BORIS Johnson is facing down a blue wall of opposition against London going into Tier 3 when lockdown ends.
The PM has come up against multiple members of his own party as they fear the capital could go into the harshest restrictions next week.
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It will be revealed which area is under which tier tomorrow, but many MPs have already slammed the idea of London going into Tier 3.
Before the second national lockdown it was in Tier 2, which saw Londoners unable to mix indoors with other households.
MPs against Tier 3 imposed on the capital are demanding the Government publish a full analysis with the criteria and thresholds used to decide on the tiers.
Former Tory leader Iain Duncan Smith, MP for Chingford and Woodford Green, told the Standard: “This looks like a political gesture to placate other areas.
“There is no reason to be moved from 2 to 3, and they should now publish the cost/benefit analysis on such action.”
Infection rates are going down throughout London, with more than half of the boroughs seeing falls in confirmed cases in data up to November 19.
Many spots in central London are also seeing infection rates nearer that of previous criteria for Tier 1.
Nickie Aiken, MP for the Cities of London and Westminster, said: “I would be extremely disappointed if London is put into Tier 3.
“The near Herculean efforts many restaurants, cafes, casinos and cafes etc have put in place to make their premises Covid secure should be recognised.
“I have seen no data to date to provide the evidence that the capital should enter Tier 3 rather than 2.”
The tier system, which the country was in before lockdown is due to be beefed up, making the restrictions even harsher.
They will form the basis of the “Winter Plan”, expected to be in place until around Easter.
Mr Johnson has said the allocation is based on “common sense” with a number of metrics used to decide how strongly to restrict areas.
These include case detection rates in the over 60s, the rate at which cases are falling or rising, pressure on the NHS and case detection rates in all age groups.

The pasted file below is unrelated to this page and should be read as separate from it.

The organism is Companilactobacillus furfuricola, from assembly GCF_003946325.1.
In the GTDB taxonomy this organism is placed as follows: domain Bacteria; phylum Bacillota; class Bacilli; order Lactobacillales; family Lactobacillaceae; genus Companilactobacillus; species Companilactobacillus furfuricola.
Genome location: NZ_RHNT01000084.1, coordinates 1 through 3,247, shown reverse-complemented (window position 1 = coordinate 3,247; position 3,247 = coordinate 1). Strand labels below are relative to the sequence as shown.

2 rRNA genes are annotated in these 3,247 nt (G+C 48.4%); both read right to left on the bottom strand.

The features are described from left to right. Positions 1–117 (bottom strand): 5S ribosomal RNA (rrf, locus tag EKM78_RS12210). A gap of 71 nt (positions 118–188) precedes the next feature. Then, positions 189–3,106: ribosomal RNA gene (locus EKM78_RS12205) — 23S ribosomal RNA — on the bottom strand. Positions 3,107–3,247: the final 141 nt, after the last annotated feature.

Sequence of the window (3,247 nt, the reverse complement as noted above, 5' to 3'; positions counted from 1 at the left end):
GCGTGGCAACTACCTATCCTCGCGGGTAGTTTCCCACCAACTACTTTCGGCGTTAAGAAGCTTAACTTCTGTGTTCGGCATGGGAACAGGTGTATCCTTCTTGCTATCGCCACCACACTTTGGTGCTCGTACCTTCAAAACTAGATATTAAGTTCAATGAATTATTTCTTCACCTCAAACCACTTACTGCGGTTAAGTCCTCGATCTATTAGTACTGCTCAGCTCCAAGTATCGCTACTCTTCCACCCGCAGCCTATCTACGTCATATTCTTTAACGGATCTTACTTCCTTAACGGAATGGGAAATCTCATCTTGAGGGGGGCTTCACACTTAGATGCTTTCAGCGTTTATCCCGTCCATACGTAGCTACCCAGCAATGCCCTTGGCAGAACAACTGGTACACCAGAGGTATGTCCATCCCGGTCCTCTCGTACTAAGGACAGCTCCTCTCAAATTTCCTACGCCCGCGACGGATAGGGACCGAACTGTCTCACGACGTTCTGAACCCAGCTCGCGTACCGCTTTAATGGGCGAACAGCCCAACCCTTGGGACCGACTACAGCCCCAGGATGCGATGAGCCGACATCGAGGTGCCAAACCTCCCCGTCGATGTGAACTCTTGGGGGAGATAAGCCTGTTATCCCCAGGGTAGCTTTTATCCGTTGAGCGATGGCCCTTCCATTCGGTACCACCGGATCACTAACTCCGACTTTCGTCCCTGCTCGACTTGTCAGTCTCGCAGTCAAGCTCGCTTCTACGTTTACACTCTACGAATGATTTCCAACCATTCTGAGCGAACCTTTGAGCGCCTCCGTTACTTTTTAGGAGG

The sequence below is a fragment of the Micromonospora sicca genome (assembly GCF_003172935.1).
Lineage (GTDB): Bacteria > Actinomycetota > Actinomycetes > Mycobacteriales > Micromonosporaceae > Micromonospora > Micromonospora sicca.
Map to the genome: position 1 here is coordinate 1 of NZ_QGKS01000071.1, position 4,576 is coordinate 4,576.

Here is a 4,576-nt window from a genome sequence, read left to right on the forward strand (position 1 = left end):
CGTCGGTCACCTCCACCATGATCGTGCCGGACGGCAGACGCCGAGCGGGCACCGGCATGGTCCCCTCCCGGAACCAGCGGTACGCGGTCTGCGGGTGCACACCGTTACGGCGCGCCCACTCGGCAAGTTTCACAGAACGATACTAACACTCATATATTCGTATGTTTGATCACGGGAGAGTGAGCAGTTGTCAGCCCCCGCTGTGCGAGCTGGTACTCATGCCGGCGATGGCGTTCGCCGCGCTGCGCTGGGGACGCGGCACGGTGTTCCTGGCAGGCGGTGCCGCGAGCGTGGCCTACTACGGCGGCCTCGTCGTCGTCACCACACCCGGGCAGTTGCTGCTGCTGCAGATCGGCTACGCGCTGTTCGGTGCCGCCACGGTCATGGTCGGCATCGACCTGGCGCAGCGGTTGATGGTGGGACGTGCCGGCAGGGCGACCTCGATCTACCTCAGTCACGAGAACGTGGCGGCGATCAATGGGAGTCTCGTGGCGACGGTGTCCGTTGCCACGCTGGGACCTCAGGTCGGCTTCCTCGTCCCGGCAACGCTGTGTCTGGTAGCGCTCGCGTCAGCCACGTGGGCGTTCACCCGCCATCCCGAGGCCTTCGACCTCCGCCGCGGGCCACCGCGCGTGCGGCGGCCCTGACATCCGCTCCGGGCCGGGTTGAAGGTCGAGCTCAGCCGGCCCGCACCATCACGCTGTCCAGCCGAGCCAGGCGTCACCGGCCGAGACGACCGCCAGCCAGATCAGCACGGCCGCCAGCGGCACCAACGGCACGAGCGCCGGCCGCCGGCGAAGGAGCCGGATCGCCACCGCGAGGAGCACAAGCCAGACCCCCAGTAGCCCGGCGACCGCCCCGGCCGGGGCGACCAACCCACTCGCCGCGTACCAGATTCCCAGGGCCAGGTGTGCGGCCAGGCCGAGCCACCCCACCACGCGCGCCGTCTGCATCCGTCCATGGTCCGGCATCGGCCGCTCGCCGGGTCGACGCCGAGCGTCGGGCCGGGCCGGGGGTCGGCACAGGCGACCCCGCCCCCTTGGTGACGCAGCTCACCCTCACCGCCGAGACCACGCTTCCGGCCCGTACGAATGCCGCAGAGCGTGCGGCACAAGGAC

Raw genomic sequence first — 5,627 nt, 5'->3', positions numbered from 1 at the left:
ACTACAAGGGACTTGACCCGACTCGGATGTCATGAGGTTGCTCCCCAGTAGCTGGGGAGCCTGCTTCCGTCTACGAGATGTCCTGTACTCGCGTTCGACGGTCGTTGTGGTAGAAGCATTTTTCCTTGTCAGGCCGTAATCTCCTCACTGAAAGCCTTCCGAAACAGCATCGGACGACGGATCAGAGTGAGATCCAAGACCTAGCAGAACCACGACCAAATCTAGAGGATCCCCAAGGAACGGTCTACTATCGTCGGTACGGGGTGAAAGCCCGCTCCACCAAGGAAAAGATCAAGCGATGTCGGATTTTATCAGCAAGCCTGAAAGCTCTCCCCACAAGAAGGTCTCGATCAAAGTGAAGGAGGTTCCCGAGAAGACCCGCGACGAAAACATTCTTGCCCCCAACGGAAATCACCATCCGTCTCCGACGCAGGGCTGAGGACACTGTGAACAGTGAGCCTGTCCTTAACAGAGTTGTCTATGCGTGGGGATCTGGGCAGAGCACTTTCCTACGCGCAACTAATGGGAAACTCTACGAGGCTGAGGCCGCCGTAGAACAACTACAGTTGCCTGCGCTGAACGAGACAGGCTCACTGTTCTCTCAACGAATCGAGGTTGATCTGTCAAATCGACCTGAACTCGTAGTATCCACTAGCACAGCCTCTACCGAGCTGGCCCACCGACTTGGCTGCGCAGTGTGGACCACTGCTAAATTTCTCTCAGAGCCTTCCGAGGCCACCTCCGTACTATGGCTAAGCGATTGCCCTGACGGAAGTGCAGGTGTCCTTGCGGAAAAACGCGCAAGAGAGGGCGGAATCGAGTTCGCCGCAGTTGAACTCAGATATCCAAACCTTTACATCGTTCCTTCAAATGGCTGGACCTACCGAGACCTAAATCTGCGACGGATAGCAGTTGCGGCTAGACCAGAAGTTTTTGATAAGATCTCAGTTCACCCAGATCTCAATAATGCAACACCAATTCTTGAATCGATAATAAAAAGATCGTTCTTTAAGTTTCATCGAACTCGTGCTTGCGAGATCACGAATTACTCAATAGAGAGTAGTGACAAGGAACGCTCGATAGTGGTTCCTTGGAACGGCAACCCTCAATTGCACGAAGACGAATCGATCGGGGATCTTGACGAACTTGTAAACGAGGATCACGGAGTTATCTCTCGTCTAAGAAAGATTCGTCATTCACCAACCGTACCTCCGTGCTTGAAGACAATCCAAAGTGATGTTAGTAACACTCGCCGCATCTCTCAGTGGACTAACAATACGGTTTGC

The number of positive cases found in a percentage of tests taken in certain areas will also come into consideration.
Mitcham and Morden Labour MP Siobhain McDonagh slammed the idea of Tier 3, saying: “It makes absolutely no sense, our hospitals are performing really well.”
And Ilford North Labour MP Wes Streeting said: “We are not out of the woods yet, but there are signs that the hard work of Londoners is paying off. That would seem to point to Tier 2 restrictions for London.”
MPs have demanded the capital should be in Tier 1 in a desperate bid to help the economy recover after losing billions since the first lockdown in March.
Hospitality bosses have warned three quarters of pubs, restaurants and cafes could go bust if the city isn’t placed into the lowest tier from December 3.
London Mayor Sadiq Khan said earlier he expected the capital would be in Tier 2, and has spoken out against being shoved into Tier 3.
The latest data shows infection rates in the worst-hit London boroughs – Havering, Redbrige and Ealing – are still outside the top 100 table.
Department of Health statistics show the seven-day average in the capital is down to 197.2 per 100,000 residents – while the national average is 234.
Chairman of the highly influential 1922 Committee of Tory backbenchers, Sir Graham Brady, called for more clarity on further Covid rules and said he may not back them in a Commons vote next week.
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Tier 3 means restaurants and pubs have to close except for deliveries and click and collect, and indoor entertainment venues like cinemas, casinos and indoor play areas have to shut too.
But they will get access to mass testing using quick result kits to try and help lower them into Tier 2.
Mr Johnson admitted that “many more regions will fall – at least temporarily – into higher tiers than before” meaning more Brits face being unable to see friends and family inside until around Easter too as household mixing is banned in Tiers 2 and 3.